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Helping to save a buzzard's life


On Tuesday, after school, Mum, Dad, me and my baby brother Sam went on a walk for a nature diary for my school. I had picked a walk in a wood I know really well where I knew I would see tons of wildlife, like red squirrels, roe deer, red kites, buzzards, grey herons, ducks and pheasants. Mum and I went on ahead, and Dad went a different route with Sam in a papoose and said he would meet us to watch the red kites.

Mum and I walked up through the woods to where the red-legged partridge live. At the edge of the woods I saw a buzzard. Normally I see tons of buzzards on walks, but I've never seen one this close. It was flying a short distance then landing. It didn't seem to be able to fly very far or very high. I thought that was strange.

This is when it was sitting in the field. When I went close it opened up its wings and kind of hissed but it didn't fly away.

I saw Dad and Sam on the other side of the field. Dad was photographing the red kites but I called him, and he came over. Dad phoned the Scottish SPCA to see whether they could help the buzzard and what to do next. The SSPCA said they would like to help and would send an inspector if we could catch it. Then when we weren't looking the buzzard flew into the edge of the wood.

Dad and I went into the wood and spent ages and ages looking for the buzzard but we couldn't find it. Then just as we were about to give up because it was getting dark, Dad kicked a fallen down tree and saw something move underneath. It was the buzzard ! Dad pulled back the branches and put my GoreTex over it. Then he wrapped it up tight and put another bit of material round it and we walked home.

When we got home, we put it in a cat box. It was just the right size. This is me with it and my new neighbour Andrew who moved in next door ten days ago.

The buzzard didn't seem happy, but it didn't seem sad either.

Later that night, an SSPCA inspector called Brian came to look at the buzzard. Brian was absolutely cool. He told me all sorts of stuff about the buzzard, like it was an adult male, and that the females are bigger than the males. Then he looked at the buzzard to see what was wrong with it.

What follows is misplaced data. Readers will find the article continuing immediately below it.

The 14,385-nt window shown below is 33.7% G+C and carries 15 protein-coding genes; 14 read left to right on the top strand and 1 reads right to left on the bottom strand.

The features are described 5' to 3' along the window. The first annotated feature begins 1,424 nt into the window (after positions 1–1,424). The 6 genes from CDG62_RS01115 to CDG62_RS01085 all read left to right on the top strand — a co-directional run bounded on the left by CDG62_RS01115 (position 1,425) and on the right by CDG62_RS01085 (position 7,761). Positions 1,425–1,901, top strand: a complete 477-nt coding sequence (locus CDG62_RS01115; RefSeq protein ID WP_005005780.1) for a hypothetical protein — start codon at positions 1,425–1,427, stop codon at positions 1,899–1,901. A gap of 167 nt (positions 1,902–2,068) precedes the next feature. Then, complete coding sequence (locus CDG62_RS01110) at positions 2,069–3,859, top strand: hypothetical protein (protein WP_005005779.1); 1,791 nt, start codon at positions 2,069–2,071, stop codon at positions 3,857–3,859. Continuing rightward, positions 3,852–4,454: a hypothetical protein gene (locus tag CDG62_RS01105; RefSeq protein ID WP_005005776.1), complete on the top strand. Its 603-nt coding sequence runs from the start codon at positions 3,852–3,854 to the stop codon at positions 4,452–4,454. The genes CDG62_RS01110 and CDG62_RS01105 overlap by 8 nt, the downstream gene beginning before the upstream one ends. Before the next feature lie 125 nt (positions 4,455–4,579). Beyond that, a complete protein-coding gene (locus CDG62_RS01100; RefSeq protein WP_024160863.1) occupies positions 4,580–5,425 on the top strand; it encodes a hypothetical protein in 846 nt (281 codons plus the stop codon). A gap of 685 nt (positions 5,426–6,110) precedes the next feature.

First he looked at the bird to see if he could see any injury, but he couldn't. Then he pulled out each wing to make sure the wing wasn't broken. The wings seemed fine.

Then he put the bird on its back and asked me to feel its chest with my fingers, just to the side of the keel. It felt empty or hollow. Inspector Brian said this was because the birds gullet was empty because it hadn't eaten for about three days. The bird was hungry and weak.

Because the bird was only hungry Brian could help it recover by taking it to a special hospital for animals that the SSPCA have in Dunfermline. They would keep it for a few weeks and make sure it is healthy again before taking it back to the same woods.

Brian could hold the buzzard in a special way so the claws didn't dig into his hands. The SSPCA had told us to be really careful with the buzzard's claws because they could hurt us badly.

Then he wrapped the buzzard in two towels and put it in his own cat box to take away. He said he would let us know how the buzzard was doing and that was really nice of him.

I see tons and tons of buzzards on walks, but this is the closest I've ever been to one that was alive. I found one that was dead this winter, and I have found three buzzard skulls. You are not really supposed to have buzzard skulls unless you can show how the bird died, but my dad spoke to a police officer and the police officer said it was okay which is good because I like collecting skulls but not enough to go to prison.

The SSPCA were really brilliant because they were caring for a bird even though some people think buzzards are a pest. Brian was brilliant too because he spent loads of time talking to about the buzzard even though he was really busy and works really hard.

If you find a buzzard that is sick, this is what you need to do:

  • Don't give it food or water until the a proper person has looked at it. Buzzards can't drink water through their beak anyway because they get their water from the meat they eat

  • If you live in Scotland, phone the SSPCA on 03000 999 999. If you live in England or Wales phone the RSPCA on 0300 1234 999. They can tell you what to do. I don't who to phone if you live somewhere else.

  • If you can put a coat over it, that stops it flying away.

  • If you pick it up, be really careful of the claws.

I hope this buzzard gets better soon and is soon flying around again. This is another buzzard that lives near my school in the village.

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meaghanedwards said...

Aww, nice save! They are beautiful birds.

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